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Old 06-07-2009, 12:46 PM   #1
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Kitchen Wiring Questions


I'm redoing my galley kitchen (early 60s). (Not planning for garbage disposal or dedicated microwave.)

Existing wiring included dedicated lines for DW & fridge so these are OK.

Wire for gas cooktop is existing (formerly for controls on gas range), but is on a shared circuit with at least 2 wall plugs & one light.

Hoodfan is also on a shared circuit with wall plugs.

Added;
-dedicated 40a/220 for new wall oven.
-2 new 20a GFI circuits--one on each side for new wall plugs.

I wanted to add a 15a circuit and put 1 75w downlight, 1 100w alcove light, and a switched plug (for undercounter lights) all on one switch for one side, and a second switched plug for u/c lights on the other side.

Q1: Is this a reasonable combination, & what would the schematic look like?

Q2: Should I redirect the cooktop or the hoodfan to this circuit--if so, which one? Or should I add a second 15a and combine hoodfan and cooktop?

(Not too much room in the breaker box)
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Old 06-07-2009, 06:43 PM   #2
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Outlets need to be on a 20 amp circuit. Better to directly wire the undercounter lights into a 15 amp circuit then use a switched outlet.
The cooktop electric consumption is relegated to a sparrk for the gas ignition so you can leave it sharing the other circuit.
What is the fan rating? That would determine how you wire it.
If you need to, add a subpanel to give you some breathing room for any future electric to be done. In the average kitchen I do, we add about 10 circuits to upgrade for current and future uses.
I installed a subpanel in the kitchen pantry for all the electric in that room. It was easier then running all the wiring back to the main panel.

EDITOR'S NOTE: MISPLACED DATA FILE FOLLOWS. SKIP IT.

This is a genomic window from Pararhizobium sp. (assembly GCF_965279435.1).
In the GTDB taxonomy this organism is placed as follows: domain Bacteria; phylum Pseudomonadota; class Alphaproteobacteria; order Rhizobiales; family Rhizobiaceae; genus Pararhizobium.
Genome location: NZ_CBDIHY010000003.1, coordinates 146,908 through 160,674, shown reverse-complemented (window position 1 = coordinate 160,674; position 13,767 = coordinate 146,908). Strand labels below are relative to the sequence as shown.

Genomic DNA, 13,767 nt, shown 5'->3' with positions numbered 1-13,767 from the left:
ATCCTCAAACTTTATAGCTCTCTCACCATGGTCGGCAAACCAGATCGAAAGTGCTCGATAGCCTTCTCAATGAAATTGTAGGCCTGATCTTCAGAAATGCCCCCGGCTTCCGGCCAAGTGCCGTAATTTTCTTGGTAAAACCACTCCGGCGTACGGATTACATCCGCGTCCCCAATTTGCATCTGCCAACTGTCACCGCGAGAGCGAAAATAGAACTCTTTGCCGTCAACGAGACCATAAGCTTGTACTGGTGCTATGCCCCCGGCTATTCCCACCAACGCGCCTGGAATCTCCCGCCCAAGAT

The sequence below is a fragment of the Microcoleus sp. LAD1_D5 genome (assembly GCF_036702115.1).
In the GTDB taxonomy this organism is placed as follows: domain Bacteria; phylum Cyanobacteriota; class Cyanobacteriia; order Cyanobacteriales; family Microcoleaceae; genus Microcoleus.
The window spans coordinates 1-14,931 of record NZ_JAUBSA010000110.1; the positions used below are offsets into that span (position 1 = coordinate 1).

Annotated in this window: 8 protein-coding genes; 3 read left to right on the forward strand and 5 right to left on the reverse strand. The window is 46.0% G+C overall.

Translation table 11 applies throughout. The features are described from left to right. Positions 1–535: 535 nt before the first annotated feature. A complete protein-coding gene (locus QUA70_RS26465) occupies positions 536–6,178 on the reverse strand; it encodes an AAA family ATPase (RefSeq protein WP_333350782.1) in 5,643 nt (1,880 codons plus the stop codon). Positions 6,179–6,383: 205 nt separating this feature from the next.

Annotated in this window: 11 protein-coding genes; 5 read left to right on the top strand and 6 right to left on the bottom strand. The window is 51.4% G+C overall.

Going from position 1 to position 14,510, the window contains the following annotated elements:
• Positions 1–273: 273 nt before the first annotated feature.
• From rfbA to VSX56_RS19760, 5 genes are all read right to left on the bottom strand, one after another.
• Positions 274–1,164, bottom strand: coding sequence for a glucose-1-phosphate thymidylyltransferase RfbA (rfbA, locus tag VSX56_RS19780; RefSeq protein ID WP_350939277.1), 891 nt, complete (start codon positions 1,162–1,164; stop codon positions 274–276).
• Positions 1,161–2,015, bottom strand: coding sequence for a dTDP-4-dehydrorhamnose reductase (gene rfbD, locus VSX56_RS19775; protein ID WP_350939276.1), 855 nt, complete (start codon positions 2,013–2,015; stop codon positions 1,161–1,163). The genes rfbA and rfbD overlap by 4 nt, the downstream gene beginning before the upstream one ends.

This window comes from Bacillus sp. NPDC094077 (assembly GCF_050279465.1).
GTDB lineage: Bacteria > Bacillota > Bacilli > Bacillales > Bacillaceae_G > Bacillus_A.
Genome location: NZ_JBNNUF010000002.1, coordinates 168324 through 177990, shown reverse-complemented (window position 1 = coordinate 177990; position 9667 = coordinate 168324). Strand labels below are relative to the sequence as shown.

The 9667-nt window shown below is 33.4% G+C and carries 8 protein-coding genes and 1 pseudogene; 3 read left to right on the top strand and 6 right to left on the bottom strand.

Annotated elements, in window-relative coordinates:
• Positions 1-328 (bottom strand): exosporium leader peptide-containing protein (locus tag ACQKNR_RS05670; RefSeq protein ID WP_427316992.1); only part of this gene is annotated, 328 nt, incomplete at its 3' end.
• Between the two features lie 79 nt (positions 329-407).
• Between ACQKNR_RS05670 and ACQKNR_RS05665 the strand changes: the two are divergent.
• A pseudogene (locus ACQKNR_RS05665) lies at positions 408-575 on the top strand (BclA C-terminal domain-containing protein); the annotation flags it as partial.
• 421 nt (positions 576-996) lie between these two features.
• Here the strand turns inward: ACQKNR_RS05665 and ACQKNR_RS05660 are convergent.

Ron
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Old 06-07-2009, 07:30 PM   #3
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Hoodfan is also on a shared circuit with wall plugs. Leave it

Added;
-dedicated 40a/220 for new wall oven. Use #8, 4 wire cable.
-2 new 20a GFI circuits--one on each side for new wall plugs. Good

I wanted to add a 15a circuit and put 1 75w downlight, 1 100w alcove light, and a switched plug (for undercounter lights) all on one switch for one side, and a second switched plug for u/c lights on the other side. Put the switched receps in or above the cabinets to avoid them being classified as Small Appliance receps (20 amp with nothing else on the circuit other than refer or gas range receps)

Q1: Is this a reasonable combination, & what would the schematic look like? Yes & go from the panel to the closest device box, then jump to the next and so on.

Q2: Should I redirect the cooktop or the hoodfan to this circuit--if so, which one? Or should I add a second 15a and combine hoodfan and cooktop? Cooktop 120V recep can be on with the kitchen ctop receps. Keep the hood where it was IF it's hardwired. If it's plugged in, here they are requiring a dedicated 20 amp circuit.

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Old 06-07-2009, 07:50 PM   #4
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Quote:
Originally Posted by paredown View Post
Wire for gas cooktop is existing (formerly for controls on gas range), but is on a shared circuit with at least 2 wall plugs & one light.

Hoodfan is also on a shared circuit with wall plugs.

Added;
-dedicated 40a/220 for new wall oven.
-2 new 20a GFI circuits--one on each side for new wall plugs.

I wanted to add a 15a circuit and put 1 75w downlight, 1 100w alcove light, and a switched plug (for undercounter lights) all on one switch for one side, and a second switched plug for u/c lights on the other side.

Q1: Is this a reasonable combination, & what would the schematic look like?

Q2: Should I redirect the cooktop or the hoodfan to this circuit--if so, which one? Or should I add a second 15a and combine hoodfan and cooktop?